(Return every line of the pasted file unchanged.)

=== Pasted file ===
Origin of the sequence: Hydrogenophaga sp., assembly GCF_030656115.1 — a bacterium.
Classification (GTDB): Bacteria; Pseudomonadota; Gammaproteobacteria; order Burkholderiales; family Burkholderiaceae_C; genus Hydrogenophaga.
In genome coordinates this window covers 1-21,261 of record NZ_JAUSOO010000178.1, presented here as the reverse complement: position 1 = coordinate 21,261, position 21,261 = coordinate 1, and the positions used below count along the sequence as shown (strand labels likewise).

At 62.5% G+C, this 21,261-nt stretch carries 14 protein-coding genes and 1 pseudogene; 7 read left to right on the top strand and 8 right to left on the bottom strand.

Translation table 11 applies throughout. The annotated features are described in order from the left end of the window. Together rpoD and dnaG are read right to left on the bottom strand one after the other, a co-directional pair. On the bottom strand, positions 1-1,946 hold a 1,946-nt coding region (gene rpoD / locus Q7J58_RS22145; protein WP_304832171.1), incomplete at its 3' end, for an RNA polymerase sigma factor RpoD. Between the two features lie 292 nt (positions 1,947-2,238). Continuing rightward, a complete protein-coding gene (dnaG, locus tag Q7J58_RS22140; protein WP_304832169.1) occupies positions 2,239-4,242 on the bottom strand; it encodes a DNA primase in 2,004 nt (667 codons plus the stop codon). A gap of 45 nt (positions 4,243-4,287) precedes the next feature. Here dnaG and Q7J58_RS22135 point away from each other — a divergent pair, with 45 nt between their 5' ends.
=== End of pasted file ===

Origin of the sequence: Hydrogenophaga sp., assembly GCF_030656115.1 — a bacterium.
Classification (GTDB): Bacteria; Pseudomonadota; Gammaproteobacteria; order Burkholderiales; family Burkholderiaceae_C; genus Hydrogenophaga.
In genome coordinates this window covers 1-21,261 of record NZ_JAUSOO010000178.1, presented here as the reverse complement: position 1 = coordinate 21,261, position 21,261 = coordinate 1, and the positions used below count along the sequence as shown (strand labels likewise).

At 62.5% G+C, this 21,261-nt stretch carries 14 protein-coding genes and 1 pseudogene; 7 read left to right on the top strand and 8 right to left on the bottom strand.

Translation table 11 applies throughout. The annotated features are described in order from the left end of the window. Together rpoD and dnaG are read right to left on the bottom strand one after the other, a co-directional pair. On the bottom strand, positions 1-1,946 hold a 1,946-nt coding region (gene rpoD / locus Q7J58_RS22145; protein WP_304832171.1), incomplete at its 3' end, for an RNA polymerase sigma factor RpoD. Between the two features lie 292 nt (positions 1,947-2,238). Continuing rightward, a complete protein-coding gene (dnaG, locus tag Q7J58_RS22140; protein WP_304832169.1) occupies positions 2,239-4,242 on the bottom strand; it encodes a DNA primase in 2,004 nt (667 codons plus the stop codon). A gap of 45 nt (positions 4,243-4,287) precedes the next feature. Here dnaG and Q7J58_RS22135 point away from each other — a divergent pair, with 45 nt between their 5' ends.